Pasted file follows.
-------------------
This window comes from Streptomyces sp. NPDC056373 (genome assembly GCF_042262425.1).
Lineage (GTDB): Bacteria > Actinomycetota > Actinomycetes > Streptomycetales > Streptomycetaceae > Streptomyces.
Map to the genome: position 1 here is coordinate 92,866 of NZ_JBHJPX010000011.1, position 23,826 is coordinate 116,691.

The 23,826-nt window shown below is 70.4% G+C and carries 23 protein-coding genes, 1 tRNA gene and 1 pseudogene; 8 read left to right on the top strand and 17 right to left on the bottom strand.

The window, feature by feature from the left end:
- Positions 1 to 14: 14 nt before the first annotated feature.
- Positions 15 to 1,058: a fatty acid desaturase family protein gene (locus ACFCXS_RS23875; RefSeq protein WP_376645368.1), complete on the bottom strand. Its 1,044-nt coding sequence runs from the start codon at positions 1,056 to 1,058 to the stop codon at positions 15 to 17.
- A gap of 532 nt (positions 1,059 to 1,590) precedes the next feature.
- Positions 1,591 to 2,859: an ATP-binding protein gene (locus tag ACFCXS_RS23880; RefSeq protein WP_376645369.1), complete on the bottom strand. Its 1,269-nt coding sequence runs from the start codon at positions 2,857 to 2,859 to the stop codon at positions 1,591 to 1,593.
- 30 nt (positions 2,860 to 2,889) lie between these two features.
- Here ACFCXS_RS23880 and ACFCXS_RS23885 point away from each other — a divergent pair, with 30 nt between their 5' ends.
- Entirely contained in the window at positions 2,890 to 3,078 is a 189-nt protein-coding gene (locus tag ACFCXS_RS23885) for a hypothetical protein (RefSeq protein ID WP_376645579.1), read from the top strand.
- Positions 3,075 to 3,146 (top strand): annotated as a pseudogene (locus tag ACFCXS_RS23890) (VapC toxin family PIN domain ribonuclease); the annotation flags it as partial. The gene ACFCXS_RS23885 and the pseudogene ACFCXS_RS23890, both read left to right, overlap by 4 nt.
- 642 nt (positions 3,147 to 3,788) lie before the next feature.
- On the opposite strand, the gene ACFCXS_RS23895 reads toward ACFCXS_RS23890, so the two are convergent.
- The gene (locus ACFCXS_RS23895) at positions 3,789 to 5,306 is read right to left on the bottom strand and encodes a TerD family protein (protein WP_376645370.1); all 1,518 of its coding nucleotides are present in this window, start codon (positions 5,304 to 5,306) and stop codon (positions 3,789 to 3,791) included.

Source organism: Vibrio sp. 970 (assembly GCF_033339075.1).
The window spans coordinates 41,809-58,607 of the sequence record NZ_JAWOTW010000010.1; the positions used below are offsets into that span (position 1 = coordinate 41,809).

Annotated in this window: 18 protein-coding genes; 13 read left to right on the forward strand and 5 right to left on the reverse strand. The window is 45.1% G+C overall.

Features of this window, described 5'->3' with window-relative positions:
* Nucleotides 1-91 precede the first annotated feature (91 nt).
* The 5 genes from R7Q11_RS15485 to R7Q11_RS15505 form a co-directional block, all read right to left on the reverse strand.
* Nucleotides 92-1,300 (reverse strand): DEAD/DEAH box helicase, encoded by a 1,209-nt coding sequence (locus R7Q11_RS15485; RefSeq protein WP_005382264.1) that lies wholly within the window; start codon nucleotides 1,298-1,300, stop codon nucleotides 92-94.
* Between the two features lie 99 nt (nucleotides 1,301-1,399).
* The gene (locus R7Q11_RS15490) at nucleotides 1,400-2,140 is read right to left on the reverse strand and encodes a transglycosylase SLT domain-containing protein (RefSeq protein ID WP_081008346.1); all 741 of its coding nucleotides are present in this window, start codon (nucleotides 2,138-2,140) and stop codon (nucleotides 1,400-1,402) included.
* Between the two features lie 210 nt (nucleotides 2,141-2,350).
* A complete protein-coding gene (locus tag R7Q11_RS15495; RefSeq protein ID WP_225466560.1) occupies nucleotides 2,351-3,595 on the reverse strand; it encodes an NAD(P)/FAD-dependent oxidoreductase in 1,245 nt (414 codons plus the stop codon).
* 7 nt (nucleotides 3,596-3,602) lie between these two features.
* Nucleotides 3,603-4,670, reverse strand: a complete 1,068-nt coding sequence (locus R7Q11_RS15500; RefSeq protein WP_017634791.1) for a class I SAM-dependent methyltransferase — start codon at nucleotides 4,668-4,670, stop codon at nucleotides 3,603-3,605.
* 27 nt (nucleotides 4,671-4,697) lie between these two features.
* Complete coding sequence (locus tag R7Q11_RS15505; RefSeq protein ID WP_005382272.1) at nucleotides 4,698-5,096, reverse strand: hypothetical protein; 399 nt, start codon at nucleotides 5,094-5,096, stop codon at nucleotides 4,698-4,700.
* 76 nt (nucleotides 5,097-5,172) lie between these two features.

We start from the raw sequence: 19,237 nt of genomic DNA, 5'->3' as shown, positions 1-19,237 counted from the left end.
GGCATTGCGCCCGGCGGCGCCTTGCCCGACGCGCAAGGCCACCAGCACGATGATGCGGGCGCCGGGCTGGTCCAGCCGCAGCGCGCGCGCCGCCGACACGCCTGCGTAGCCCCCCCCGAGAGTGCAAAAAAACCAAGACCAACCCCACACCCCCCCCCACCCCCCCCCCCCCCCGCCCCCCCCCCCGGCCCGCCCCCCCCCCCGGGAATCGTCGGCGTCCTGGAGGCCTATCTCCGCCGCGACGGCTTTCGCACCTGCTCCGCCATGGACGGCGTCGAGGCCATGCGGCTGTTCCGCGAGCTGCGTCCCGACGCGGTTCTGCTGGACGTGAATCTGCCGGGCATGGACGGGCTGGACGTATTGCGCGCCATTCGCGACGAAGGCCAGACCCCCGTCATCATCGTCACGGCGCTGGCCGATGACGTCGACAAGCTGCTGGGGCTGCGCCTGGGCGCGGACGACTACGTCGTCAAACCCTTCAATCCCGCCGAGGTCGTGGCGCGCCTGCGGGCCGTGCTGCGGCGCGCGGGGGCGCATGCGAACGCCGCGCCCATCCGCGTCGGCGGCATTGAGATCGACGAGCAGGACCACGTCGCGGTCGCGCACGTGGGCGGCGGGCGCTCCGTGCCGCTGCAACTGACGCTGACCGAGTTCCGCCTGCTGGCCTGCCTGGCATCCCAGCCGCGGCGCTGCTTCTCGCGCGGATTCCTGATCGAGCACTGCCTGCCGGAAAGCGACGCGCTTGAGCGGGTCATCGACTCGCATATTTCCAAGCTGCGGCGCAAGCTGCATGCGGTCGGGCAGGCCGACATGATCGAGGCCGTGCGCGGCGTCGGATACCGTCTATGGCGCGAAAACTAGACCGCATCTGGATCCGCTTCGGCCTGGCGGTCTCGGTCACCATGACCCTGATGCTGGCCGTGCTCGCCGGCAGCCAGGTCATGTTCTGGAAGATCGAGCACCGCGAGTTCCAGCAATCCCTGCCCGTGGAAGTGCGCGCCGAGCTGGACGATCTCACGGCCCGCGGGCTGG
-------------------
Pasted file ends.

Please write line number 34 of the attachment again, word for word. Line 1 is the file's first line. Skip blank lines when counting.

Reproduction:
GGCATTGCGCCCGGCGGCGCCTTGCCCGACGCGCAAGGCCACCAGCACGATGATGCGGGCGCCGGGCTGGTCCAGCCGCAGCGCGCGCGCCGCCGACACGCCTGCGTAGCCCCCCCCGAGAGTGCAAAAAAACCAAGACCAACCCCACACCCCCCCCCACCCCCCCCCCCCCCCGCCCCCCCCCCCGGCCCGCCCCCCCCCCCGGGAATCGTCGGCGTCCTGGAGGCCTATCTCCGCCGCGACGGCTTTCGCACCTGCTCCGCCATGGACGGCGTCGAGGCCATGCGGCTGTTCCGCGAGCTGCGTCCCGACGCGGTTCTGCTGGACGTGAATCTGCCGGGCATGGACGGGCTGGACGTATTGCGCGCCATTCGCGACGAAGGCCAGACCCCCGTCATCATCGTCACGGCGCTGGCCGATGACGTCGACAAGCTGCTGGGGCTGCGCCTGGGCGCGGACGACTACGTCGTCAAACCCTTCAATCCCGCCGAGGTCGTGGCGCGCCTGCGGGCCGTGCTGCGGCGCGCGGGGGCGCATGCGAACGCCGCGCCCATCCGCGTCGGCGGCATTGAGATCGACGAGCAGGACCACGTCGCGGTCGCGCACGTGGGCGGCGGGCGCTCCGTGCCGCTGCAACTGACGCTGACCGAGTTCCGCCTGCTGGCCTGCCTGGCATCCCAGCCGCGGCGCTGCTTCTCGCGCGGATTCCTGATCGAGCACTGCCTGCCGGAAAGCGACGCGCTTGAGCGGGTCATCGACTCGCATATTTCCAAGCTGCGGCGCAAGCTGCATGCGGTCGGGCAGGCCGACATGATCGAGGCCGTGCGCGGCGTCGGATACCGTCTATGGCGCGAAAACTAGACCGCATCTGGATCCGCTTCGGCCTGGCGGTCTCGGTCACCATGACCCTGATGCTGGCCGTGCTCGCCGGCAGCCAGGTCATGTTCTGGAAGATCGAGCACCGCGAGTTCCAGCAATCCCTGCCCGTGGAAGTGCGCGCCGAGCTGGACGATCTCACGGCCCGCGGGCTGG